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Old 01-08-2012, 10:40 PM   #1
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Replacing Zip Dee awning canvas

In trouble-shooting our poorly rolling Zip Dee awning, we discovered that some previous owner had gotten the canvas replaced and, long story short, did just about everything wrong: too short, cotton thread which is rotting, and installed upside down, among other failings.

We're looking to make a new one ourselves (fools rush in and all that), in order to get either a cheap new awning or an expensive new tale to tell.

We'd love any advice anyone has about having one replaced or making either a Zip Dee or pole awning themselves.
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Old 01-30-2012, 12:27 AM   #2
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I'm nearly done with the fabric part of our new replacement awning, and DH is nearly done with the metal aspects of the repair. So far, I have learned from the mistakes of the previous awning maker and taught myself a few pointers as well.

1) Use a walking foot industrial sewing machine. If you don't have access to one, pass on this project or quickly make friends with someone who has one. I'm right near a TechShop (TechShop is America's 1st Nationwide Open-Access Public Workshop -- What Do You Want To Make at TechShop?) so I could use their industrial Tacsew. Sunbrella awning fabric is just too stiff to be able to use anything to keep the seams from puckering.

2) Watch every youtube video you can get your hands on, just to learn how much there is to learn. I also picked up a few tricks from them, like scoring the Sunbrella with an awl at the place you want it to fold. It makes it fold over much, much easier.

3) Seam basting tape helps, but not for seams. It worked really well holding the folded over edges. Then I could do a second fold without the tape for an edge that hid the fabric edge entirely. Apparently, Sunbrella heat seals the edges, but they will still fray under extreme circumstances. I wanted this to last, so I'm hiding every raw edge.

That's in for what I've learned so far. More later. All that is left is the scalloped edge and attaching the pull down strap. Then we can put it all together and I'll find out for sure whether I've saved a bundle or wasted a weekend and several hundred dollars.
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Old 01-30-2012, 01:09 AM   #3
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I riveted a new track on the end of the metal awning cover; the old one was completely mangled by the previous owner. We went w/ a slightly larger diameter than the stock awning. Here it is, Cleco'd and ready for rivets... the new track is in 4' sections but that's hard to tell as they're lined up pretty well. Cutting the mangled track off of the last slat was a little tricky.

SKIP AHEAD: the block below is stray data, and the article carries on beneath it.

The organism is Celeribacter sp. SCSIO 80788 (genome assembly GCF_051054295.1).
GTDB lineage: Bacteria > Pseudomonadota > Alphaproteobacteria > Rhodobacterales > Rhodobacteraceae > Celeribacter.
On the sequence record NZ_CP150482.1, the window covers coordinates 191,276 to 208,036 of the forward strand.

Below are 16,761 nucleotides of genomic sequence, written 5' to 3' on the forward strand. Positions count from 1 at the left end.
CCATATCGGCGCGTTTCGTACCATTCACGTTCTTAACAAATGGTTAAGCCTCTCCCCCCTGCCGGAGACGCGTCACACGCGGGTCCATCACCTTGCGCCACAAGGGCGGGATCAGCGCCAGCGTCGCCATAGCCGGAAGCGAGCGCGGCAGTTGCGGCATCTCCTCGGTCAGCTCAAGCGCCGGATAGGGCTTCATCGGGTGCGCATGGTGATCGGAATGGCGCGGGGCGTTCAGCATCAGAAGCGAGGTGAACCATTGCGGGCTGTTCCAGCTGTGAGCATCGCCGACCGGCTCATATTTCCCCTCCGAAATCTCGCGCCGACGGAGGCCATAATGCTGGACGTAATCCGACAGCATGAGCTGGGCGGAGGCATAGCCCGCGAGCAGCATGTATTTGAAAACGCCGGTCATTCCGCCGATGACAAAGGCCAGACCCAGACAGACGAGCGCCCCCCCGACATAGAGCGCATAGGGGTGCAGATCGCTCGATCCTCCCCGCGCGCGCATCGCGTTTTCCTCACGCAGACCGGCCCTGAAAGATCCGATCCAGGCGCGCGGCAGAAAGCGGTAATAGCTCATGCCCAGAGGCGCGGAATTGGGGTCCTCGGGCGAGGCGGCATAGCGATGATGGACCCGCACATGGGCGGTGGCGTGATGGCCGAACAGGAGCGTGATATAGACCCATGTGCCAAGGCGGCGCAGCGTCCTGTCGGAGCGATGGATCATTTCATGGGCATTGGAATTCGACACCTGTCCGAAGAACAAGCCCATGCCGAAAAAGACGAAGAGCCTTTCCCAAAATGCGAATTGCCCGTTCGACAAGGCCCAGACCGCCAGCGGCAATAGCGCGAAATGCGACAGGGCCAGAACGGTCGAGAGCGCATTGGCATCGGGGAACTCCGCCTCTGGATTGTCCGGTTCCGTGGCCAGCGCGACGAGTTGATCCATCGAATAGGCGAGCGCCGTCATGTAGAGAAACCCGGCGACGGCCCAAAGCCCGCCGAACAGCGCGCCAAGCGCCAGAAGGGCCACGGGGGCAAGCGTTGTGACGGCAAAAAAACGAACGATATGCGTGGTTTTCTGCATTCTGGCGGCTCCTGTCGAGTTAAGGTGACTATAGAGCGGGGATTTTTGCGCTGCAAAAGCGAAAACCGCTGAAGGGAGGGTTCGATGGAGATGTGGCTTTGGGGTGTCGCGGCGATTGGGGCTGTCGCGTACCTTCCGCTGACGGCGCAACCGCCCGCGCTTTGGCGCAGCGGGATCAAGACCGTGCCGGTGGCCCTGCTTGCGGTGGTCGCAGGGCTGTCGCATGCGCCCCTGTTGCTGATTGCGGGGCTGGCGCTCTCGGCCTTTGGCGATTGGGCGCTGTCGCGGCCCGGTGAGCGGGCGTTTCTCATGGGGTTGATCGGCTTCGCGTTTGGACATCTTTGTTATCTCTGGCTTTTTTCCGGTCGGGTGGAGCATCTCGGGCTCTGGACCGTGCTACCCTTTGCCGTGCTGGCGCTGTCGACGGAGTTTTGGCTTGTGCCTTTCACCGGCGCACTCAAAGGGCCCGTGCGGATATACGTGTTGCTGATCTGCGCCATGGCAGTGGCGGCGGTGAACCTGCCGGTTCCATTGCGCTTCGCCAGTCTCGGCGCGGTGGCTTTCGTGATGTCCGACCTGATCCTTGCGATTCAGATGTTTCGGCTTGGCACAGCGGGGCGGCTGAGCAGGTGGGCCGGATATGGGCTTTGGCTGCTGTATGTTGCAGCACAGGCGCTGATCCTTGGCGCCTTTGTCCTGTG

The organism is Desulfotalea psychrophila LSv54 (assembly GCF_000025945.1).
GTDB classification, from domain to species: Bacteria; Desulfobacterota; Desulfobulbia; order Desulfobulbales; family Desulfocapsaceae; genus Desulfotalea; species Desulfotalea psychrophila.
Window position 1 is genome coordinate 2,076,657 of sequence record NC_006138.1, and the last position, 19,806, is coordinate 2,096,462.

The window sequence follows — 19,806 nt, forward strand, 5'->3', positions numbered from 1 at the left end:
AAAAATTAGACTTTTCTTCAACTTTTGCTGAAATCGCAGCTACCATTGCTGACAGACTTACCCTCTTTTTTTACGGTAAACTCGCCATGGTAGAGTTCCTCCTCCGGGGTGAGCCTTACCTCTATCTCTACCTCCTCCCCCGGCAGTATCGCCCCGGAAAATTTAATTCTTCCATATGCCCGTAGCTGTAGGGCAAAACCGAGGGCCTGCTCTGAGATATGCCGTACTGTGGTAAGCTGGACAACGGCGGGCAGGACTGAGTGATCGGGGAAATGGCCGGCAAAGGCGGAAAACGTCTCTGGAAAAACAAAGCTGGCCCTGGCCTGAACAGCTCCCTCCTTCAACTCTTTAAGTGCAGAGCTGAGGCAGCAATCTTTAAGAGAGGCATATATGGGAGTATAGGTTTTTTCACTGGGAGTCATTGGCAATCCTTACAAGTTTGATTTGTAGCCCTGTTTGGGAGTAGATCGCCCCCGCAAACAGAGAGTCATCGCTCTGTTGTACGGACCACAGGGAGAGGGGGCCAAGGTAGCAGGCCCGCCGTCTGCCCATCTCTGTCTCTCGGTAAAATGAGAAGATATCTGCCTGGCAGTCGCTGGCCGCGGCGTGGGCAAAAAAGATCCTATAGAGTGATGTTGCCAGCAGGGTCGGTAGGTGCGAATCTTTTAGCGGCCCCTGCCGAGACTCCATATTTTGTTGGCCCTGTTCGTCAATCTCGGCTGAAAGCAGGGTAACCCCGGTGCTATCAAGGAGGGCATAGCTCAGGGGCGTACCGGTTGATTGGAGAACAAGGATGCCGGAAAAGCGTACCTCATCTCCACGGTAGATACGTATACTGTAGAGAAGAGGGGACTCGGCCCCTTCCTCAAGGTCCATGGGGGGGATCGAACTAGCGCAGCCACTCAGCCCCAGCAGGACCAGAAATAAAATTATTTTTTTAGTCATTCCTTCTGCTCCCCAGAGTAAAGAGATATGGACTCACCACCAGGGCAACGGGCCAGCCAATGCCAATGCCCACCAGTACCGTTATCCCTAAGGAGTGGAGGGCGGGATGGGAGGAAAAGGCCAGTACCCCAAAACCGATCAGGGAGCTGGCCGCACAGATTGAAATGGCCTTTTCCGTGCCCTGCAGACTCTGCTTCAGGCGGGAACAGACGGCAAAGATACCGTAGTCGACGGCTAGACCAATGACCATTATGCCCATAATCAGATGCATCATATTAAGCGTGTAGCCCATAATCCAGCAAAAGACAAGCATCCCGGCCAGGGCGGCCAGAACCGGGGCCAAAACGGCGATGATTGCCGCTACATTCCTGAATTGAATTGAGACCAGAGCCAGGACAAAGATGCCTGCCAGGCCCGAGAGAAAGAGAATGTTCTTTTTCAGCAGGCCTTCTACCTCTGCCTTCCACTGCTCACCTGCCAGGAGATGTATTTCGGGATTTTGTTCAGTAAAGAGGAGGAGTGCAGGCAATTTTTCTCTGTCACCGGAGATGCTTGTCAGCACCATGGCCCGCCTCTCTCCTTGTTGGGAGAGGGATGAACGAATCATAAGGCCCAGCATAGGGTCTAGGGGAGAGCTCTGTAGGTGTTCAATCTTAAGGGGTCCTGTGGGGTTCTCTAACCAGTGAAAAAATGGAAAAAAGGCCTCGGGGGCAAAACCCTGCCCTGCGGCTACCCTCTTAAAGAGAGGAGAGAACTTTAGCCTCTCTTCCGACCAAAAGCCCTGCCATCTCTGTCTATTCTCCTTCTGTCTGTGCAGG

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Old 01-30-2012, 06:10 AM   #4
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Bart, I've gotten the blue fancy fabric made for a Zip Dee tube from Riverside Awning. I'm not sure how close to them you are, but getting the fabric made, then installing it, would be a lot less expensive than getting the whole works from Zip Dee, and may save your marriage.
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Old 01-30-2012, 10:41 AM   #5
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Thanks for your concern, Terry. The marriage is fine, as long as Bart and I don't mind that we're each spending the weekend working on the awning and not cleaning house. I sure know which one I'd rather do. I suspect Bart feels the same. :-)

The channel that the awning fabric slides into was so munched by the previous crimping that it was easier and better to cut it off and rivet on the replacement. Their enthusiastic crimp job is probably why they didn't just slide the fabric out and flip it over when they realized that they'd slid it in upside down. (I am giving them the benefit of the doubt in not assuming that they were too clueless to have noticed at all.)
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Old 02-04-2012, 03:56 PM   #6
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Quote:
Originally Posted by webspinner View Post
3) Seam basting tape helps, but not for seams. It worked really well holding the folded over edges. Then I could do a second fold without the tape for an edge that hid the fabric edge entirely. Apparently, Sunbrella heat seals the edges, but they will still fray under extreme circumstances. I wanted this to last, so I'm hiding every raw edge.
Good tips! I have the walking foot machine and I'm learning to sew a straight seam. Thanks!

Gary
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Old 02-04-2012, 10:47 PM   #7